Back of the North Wind

Discussions of theology, philosophy, religion and life inspired by the writings of George MacDonald (and perhaps others such as CS Lewis) posted by "recovering fundamentalists".

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I am a "recovering fundamentalist". The trick is to figure out how not to throw out the Baby with the bathwater. I learn through dialogue, and so invite commentary on my posts to Back of the North Wind.

Friday, November 12, 2004

Is Atheism Livable?

I seem to have caught the attention of an atheist website (not really my target audience...) which quibbled with an offhand comment I made at the end of Meta Post #2:

I'm sympathetic to healthy skepticism, but while atheism can be made self-consistent, I don't think a completely consistent atheistic world view will be found to be livable.

The complaint is that I misunderstand and misrepresent atheism (actually, I don't think I represented atheism at all in that post). Austin Cline writes:

Guess what? There are millions and millions of people who manage to find those world views to be quite livable. They don't go moping around, wonder what is wrong with themselves and seeking out religious theists to help them out of their "unlivable" conundrum.

Why? Because there is absolutely nothing about atheism that makes a world view unlivable. You don't need a god to have morality or ethics. You don't need a god to have a reason to live. You don't need a god to have a reason to love or enjoy yourself. You don't need a god to be a good citizen, neighbor, husband, mother, or third cousin twice removed.

Believers may find that their theism plays an important role in such things, but it requires monumental arrogance to assume that their god (or some god) is necessary for everyone — and, therefore, atheists must have some difficulty living or constructing a "livable world view." It's a common mental virus: "Everyone who isn't pretty much like me must have something pathologically wrong with them." It's a dismissal of the very conception that people can be different on fundamental issues and yet still manage their lives just fine.

So I guess I'd better respond, lest I propagate the appearance of being "monumentally arrogant". (Well, a little humiliation now and then is good for us all.)

I do not deny that atheists (or buddhists or secular / religious humanists / objectivists) live fine lives, make good neighbors and are happy. In fact, my former boss, an atheist, is probably one of the wisest, kindest, best people I know. And I know plenty of theists who fall into the opposite category.

But my claim in my remarks is that these atheists are not living a "completely consistent atheistic world view". I'm focused especially here on materialism -- the idea that there is nothing outside of the physical world. That all rational thought and morality are merely the expression of electrons in some probabilistic pattern in our brains.

I note that Austin Cline, in his critique, while claiming that "You don't need a god to have a reason to live" does not actually provide a "reason to live". In fact, it is difficult to find a root basis for morality, rational thought (how does an electronic event come to represent an external objective reality?), or even just a "reason to live" in a purely materialistic world. We come from supernova dust, we end up as dissipated heat in the entropy death of the universe. What happens between is temporary and has no impact and no possible final consequence. There is nothing more unique about the organization of matter in a human or animal than in a star or snowflake -- no reason to treat one more carefully than the other.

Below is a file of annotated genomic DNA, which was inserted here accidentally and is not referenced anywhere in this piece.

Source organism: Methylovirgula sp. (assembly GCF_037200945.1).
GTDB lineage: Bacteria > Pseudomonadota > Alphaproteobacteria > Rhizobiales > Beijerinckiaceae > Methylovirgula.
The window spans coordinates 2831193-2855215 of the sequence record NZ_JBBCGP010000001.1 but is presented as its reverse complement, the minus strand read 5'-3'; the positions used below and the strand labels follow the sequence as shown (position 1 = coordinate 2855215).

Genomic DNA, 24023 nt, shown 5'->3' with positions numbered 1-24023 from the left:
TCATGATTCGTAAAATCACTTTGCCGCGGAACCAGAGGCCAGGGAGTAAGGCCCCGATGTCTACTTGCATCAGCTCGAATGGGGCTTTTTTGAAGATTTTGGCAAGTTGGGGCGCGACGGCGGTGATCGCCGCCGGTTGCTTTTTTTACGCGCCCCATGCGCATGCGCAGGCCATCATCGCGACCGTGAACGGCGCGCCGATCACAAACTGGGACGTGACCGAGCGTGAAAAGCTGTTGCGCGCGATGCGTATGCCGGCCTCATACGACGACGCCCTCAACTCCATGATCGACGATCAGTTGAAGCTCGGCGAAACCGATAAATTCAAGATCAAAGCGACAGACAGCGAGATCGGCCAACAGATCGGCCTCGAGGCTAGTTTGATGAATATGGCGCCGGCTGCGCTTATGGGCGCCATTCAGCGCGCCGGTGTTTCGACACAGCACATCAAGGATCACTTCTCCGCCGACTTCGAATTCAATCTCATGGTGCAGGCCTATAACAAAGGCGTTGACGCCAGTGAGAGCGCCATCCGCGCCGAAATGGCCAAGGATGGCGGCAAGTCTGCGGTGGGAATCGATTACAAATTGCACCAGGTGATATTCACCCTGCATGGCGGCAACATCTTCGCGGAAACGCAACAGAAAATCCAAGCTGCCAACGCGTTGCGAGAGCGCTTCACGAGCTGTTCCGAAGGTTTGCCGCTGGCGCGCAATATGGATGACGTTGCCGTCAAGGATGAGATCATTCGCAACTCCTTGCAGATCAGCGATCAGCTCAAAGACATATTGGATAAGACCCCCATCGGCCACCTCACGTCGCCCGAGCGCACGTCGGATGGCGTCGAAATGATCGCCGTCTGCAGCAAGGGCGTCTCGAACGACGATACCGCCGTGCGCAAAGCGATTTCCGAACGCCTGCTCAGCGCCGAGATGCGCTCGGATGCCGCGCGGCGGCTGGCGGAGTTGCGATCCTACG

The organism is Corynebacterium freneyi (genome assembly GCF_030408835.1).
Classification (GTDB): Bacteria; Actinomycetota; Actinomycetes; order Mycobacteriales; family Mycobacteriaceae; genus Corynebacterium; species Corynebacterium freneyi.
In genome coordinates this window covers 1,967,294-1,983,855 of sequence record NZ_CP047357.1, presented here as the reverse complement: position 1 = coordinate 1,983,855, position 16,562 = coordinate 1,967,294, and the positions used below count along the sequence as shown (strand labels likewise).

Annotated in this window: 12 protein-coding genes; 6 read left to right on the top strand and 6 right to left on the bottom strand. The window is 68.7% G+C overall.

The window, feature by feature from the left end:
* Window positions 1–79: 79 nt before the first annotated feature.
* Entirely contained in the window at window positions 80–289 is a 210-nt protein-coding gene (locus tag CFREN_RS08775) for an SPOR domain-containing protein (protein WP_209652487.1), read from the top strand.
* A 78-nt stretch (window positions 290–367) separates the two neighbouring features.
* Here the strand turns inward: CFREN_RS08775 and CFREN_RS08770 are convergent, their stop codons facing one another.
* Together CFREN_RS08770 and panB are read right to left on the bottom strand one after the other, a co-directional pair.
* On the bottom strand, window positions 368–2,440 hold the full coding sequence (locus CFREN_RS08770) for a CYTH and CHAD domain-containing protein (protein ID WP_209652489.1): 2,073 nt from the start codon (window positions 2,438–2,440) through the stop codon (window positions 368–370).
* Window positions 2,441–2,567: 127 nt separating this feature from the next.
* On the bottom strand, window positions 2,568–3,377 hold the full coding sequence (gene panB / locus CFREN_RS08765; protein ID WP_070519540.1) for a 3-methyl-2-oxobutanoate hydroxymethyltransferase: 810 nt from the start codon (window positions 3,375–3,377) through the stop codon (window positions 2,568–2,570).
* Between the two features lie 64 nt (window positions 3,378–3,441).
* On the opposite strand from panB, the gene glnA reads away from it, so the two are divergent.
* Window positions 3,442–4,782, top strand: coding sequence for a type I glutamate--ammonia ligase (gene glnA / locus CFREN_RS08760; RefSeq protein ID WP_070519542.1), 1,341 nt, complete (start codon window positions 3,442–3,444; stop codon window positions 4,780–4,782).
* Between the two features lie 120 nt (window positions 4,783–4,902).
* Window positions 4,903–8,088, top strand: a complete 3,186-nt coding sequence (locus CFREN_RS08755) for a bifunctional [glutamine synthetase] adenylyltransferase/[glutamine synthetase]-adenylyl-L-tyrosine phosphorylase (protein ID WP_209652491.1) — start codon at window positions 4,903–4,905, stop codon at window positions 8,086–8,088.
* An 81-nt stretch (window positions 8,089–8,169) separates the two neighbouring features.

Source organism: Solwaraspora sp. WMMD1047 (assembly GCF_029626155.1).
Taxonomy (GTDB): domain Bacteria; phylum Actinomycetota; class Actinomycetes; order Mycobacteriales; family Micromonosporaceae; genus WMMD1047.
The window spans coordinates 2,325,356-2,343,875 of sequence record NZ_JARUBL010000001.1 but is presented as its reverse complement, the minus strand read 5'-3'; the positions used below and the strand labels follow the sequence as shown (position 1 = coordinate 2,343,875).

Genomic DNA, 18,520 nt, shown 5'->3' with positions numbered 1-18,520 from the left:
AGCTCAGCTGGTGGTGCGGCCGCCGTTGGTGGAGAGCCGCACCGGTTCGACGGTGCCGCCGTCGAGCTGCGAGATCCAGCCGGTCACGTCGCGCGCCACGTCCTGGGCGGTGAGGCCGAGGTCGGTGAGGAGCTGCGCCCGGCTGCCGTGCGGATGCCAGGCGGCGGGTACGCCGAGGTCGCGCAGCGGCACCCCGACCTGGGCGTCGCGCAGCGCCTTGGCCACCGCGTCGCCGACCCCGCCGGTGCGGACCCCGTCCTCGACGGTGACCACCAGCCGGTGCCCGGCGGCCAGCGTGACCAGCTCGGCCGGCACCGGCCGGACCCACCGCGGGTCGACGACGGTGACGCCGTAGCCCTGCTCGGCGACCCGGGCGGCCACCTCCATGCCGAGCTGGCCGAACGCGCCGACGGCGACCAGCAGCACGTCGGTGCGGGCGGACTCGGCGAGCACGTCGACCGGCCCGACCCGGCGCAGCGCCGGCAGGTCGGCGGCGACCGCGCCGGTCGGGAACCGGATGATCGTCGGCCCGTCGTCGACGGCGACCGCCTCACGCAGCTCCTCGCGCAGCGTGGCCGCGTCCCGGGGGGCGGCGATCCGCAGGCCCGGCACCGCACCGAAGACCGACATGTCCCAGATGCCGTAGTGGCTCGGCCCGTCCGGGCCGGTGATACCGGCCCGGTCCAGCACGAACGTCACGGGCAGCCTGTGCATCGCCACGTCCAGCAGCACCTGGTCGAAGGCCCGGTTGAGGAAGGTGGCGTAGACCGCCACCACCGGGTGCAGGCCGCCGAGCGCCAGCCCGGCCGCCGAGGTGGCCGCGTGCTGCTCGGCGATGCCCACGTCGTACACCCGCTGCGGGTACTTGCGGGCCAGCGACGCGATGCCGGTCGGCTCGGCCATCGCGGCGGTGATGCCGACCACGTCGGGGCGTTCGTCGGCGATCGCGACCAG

Wherefore, then should one care about what happens to neighbor, spouse or children? Perhaps we want to avoid pain, so we behave in a way which minimizes pain. But the ultimate escape from pain is suicide. Why not hasten the return to dust, the escape from pain, which is inevitable? After all, as the "dread pirate Roberts" once said, "Life is pain, Princess. Anyone who tells you different is selling something."

No one tries to live this way -- I do not believe that anyone could live this way. But that was precisely the point of my original remark: a completely self-consistent atheist (read, "materialist") world-view is not livable. Atheists live good lives by avoiding the full implications of their own world-view. This shouldn't be surprising: the vast majority of atheists and theists never follow the implications of their own world views. One might argue that the theist's world-view implies an even more difficult -- more painful -- life than the atheists. But it will at least provide a basis for rational thought, for morality, and for the value of life itself.

The atheist/materialist who claims there is nothing outside of the physical world finds herself in a situation illustrated by Mark Tansey, in "Triumph over Mastery II", where the painter is white-washing the Sistine Chapel, and finds that he is painting over his own shadow -- erasing himself from existence. Tansey was focused on art, but the principle he illustrates is more general: the atheist in making an argument for materialism undermines the credibility not only of her own argument, but her ability to make any rational argument at all.